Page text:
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ORIGINAL ARTICLE
Year : 2015  |  Volume : 7  |  Issue : 2  |  Page : 126-131

Diagonal tooth measurements in sex assessment: A study on North Indian population


1 Department of Oral and Maxillofacial Pathology and Microbiology, Sri Guru Ram Das Institute of Dental Sciences and Research, Amritsar, Punjab, India
2 Department of Orthodontics and Dentofacial Orthopedics, Sri Guru Ram Das Institute of Dental Sciences and Research, Amritsar, Punjab, India
3 Department of Oral Medicine and Radiology, Sri Guru Ram Das Institute of Dental Sciences and Research, Amritsar, Punjab, India

Correspondence Address:
Ramandeep S Narang
Department of Oral and Maxillofacial Pathology and Microbiology, Sri Guru Ram Das Institute of Dental Sciences and Research, Amritsar, Punjab
India
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Source of Support: None, Conflict of Interest: None


DOI: 10.4103/0975-1475.146371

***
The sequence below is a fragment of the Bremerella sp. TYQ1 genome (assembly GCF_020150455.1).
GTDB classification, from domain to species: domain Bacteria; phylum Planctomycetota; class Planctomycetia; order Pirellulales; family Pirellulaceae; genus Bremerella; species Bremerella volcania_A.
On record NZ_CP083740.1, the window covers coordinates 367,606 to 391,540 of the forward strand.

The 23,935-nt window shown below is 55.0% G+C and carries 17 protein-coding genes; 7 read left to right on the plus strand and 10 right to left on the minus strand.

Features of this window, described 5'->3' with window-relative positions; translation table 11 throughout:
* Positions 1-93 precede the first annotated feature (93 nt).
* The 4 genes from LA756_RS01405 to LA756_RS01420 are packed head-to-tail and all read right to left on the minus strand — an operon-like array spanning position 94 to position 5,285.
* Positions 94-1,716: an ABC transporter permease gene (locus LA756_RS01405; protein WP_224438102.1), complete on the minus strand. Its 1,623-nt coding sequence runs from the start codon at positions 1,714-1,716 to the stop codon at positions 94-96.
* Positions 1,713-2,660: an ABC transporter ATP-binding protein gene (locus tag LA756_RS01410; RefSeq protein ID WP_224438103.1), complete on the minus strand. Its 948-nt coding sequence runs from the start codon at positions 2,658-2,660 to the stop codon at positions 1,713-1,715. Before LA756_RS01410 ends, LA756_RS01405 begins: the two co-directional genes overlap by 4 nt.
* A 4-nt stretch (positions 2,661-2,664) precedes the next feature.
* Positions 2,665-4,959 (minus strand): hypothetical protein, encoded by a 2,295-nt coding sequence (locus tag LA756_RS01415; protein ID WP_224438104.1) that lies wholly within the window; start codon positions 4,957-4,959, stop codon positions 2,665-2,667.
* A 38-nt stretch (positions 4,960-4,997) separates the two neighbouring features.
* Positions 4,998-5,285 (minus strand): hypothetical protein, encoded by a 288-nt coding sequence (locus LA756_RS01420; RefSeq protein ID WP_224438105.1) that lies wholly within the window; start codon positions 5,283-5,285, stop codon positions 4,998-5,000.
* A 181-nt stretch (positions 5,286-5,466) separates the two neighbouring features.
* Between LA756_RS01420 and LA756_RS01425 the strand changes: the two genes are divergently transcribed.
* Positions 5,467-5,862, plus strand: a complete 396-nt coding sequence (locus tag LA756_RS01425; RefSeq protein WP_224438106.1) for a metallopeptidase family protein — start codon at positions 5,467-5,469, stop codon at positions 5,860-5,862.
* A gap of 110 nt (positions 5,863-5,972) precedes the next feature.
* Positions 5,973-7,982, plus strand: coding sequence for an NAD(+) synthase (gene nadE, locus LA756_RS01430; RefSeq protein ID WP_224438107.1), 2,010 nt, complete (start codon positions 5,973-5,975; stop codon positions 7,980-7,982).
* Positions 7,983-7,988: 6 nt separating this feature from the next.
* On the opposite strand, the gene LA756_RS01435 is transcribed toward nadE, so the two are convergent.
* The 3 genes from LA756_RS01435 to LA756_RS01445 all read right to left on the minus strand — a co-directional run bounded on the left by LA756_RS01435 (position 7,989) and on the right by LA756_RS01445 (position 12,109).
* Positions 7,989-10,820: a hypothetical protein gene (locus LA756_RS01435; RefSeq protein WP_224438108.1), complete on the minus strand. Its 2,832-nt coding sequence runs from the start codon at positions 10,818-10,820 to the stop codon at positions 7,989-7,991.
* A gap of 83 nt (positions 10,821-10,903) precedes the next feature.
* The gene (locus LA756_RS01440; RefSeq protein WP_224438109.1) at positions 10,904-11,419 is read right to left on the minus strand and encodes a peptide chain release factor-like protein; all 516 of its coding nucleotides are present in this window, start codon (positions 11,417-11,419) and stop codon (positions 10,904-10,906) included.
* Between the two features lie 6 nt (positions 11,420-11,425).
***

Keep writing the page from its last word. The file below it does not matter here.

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Background: Sexual dimorphism has been of great interest to anthropologists and odontologists. Dental measurements are important in anthropology for the study of sexual dimorphism with most common being the traditional linear odontometric measurements. Apart from these, alternative dental measurements have been developed such as the crown and cervical diagonal diameters and mesiodistal and buccolingual cervical diameters of teeth. Aims and Objective: The primary objective of the following study is to assess the degree of sexual dimorphism in teeth of a North Indian population using the crown diagonal diameters and secondary is to evaluate the applicability of diagonal measurements in sex determination by means of discriminant functional analysis. Materials and Methods: The study sample comprised 200 individuals (100 males and 100 females) of an age group ranging from 18 to 57 years, in a North Indian population. The mesiobuccal-distolingual (MBDL) and distobuccal-mesiolingual (DBML) crown diameters of seven maxillary and seven mandibular teeth on the study models were measured using digital Vernier calipers. Results: The most dimorphic teeth amongst all for crown diagonal diameters are the maxillary central incisors and the least dimorphic are the maxillary second premolars. The mean diagonal crown dimensions in all but one tooth (DBML of maxillary lateral incisor) of males exceeded that of females. The difference was statistically significant in MBDL dimensions of maxillary and mandibular central incisor, canine, first and second molar and DBML dimensions of maxillary central incisor and maxillary and mandibular canine, first molar and second molar (P < 0.05). The accuracy of determination of sex by MBDL crown dimension ranges from 55% to 75% in males and 47-84% in females, while by DBML crown dimension ranges from 55% to 80% in males and 65-80% in females with the overall accuracy of sex determination ranging from 51% to 80% respectively. Conclusion: MBDL and DBML crown dimensions are reliable indicators and can be used along with or/and instead of linear measurements in sex determination. In situations in which it is difficult to take correct measurements of linear dimensions of teeth, these alternative odontometric measurements can be used consistently to determine sex.


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